On June 9, 2011, the American University of Armenia hosted a public lecture entitled “An Examination of the First Armenian Lobby in America, 1918-1927, and its Relevance for Today” by Gregory Aftandilian, Northeastern University, Boston. The event was opened by AUA President, Bruce Boghosian.
Mr. Aftandilian is an independent consultant, writer, and lecturer, and is the faculty co-leader of Northeastern University’s summer studies program in Armenia, held at AUA.  He spent over 21 years in U.S. Government service, most recently on Capitol Hill where he was foreign policy advisor to Congressman Chris Van Hollen, professional staff member of the Senate Foreign Relations Committee. Mr. Aftandilian is a specialist in Armenian-American history.  He is author of the book, Armenia: Vision of a Republic. The Independence Lobby in America, 1918-1927, and “World War II as an Enhancer of Armenian-American Second Generation Identity”.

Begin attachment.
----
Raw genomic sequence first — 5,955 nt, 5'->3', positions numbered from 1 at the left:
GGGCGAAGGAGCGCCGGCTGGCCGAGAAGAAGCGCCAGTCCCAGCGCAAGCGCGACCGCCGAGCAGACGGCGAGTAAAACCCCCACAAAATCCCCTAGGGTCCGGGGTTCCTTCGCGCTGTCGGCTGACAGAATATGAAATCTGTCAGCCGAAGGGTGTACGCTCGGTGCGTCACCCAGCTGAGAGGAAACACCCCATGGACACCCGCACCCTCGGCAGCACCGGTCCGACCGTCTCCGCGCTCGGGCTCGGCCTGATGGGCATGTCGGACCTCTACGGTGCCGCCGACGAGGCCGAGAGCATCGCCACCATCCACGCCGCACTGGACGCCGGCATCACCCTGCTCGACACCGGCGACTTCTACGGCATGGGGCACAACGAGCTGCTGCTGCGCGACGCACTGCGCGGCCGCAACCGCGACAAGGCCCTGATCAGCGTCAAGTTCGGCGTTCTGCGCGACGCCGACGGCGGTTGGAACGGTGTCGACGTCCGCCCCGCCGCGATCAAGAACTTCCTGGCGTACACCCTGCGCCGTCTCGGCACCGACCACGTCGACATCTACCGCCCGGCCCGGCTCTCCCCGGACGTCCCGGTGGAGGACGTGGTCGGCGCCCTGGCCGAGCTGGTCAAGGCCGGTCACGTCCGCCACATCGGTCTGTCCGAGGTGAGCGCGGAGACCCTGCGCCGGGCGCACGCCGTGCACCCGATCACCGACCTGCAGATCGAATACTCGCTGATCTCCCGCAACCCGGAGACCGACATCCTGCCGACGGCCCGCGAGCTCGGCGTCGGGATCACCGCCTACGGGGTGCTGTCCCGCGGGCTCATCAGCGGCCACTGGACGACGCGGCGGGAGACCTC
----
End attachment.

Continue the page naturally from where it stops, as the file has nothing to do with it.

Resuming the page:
At the end of World War I, an Armenian-American lawyer named Vahan Cardashian organized an active lobby group called the American Committee for the Independence of Armenia, with the aim of securing U.S. assistance for the independent Armenia. 
“Vahan Cardashian, a prominent and well-connected lawyer at the time, came to realize that previous Armenian efforts to influence the Wilson Administration were not effective, and he decided to create a lobby group in 1918 called the American Committee for the Independence of Armenia, made up of prominent American political, religious, and educational leaders.  Cardashian was ultimately not successful in securing any tangible U.S. assistance for Armenian independence because of the delay in the treaty with the Ottoman Empire and the rise of isolationist sentiment in America, but he was a dedicated individual, deeply devoted to the Armenian Cause,” stated Mr. Aftandilian.
Mr. Aftandilian discussed the story of this lobby and why it ultimately failed. He compared the past to the present by analyzing the history of the American Committee for the Independence of Armenia and what can be learned from that lobby’s experience.